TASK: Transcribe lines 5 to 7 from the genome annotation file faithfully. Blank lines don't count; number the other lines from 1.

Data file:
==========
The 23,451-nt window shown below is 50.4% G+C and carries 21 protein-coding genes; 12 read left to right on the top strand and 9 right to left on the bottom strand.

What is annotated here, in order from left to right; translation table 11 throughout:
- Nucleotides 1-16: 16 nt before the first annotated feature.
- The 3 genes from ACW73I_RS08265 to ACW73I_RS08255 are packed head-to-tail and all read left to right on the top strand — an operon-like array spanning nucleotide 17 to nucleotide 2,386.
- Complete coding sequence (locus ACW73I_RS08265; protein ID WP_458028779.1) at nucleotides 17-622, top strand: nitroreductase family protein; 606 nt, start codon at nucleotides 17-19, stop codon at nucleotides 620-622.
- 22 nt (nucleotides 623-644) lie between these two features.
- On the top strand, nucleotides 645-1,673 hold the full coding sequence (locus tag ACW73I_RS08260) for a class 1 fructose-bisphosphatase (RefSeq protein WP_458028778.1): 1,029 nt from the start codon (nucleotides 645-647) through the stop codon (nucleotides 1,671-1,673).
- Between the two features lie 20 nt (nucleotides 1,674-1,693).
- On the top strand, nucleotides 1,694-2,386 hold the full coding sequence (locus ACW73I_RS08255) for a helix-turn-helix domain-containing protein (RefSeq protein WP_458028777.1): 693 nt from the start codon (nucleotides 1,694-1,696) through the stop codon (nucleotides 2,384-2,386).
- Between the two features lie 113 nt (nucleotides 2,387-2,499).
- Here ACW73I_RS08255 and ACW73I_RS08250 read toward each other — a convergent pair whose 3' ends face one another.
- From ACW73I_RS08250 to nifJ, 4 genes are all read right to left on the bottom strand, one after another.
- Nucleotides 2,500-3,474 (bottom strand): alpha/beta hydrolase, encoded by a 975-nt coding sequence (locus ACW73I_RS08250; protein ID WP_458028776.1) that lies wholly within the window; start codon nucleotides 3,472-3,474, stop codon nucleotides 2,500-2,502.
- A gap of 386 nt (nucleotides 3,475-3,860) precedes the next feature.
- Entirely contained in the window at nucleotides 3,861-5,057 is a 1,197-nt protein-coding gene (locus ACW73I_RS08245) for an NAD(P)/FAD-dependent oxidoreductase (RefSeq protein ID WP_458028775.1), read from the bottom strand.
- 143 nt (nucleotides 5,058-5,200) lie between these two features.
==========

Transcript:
- Complete coding sequence (locus ACW73I_RS08265; protein ID WP_458028779.1) at nucleotides 17-622, top strand: nitroreductase family protein; 606 nt, start codon at nucleotides 17-19, stop codon at nucleotides 620-622.
- 22 nt (nucleotides 623-644) lie between these two features.
- On the top strand, nucleotides 645-1,673 hold the full coding sequence (locus tag ACW73I_RS08260) for a class 1 fructose-bisphosphatase (RefSeq protein WP_458028778.1): 1,029 nt from the start codon (nucleotides 645-647) through the stop codon (nucleotides 1,671-1,673).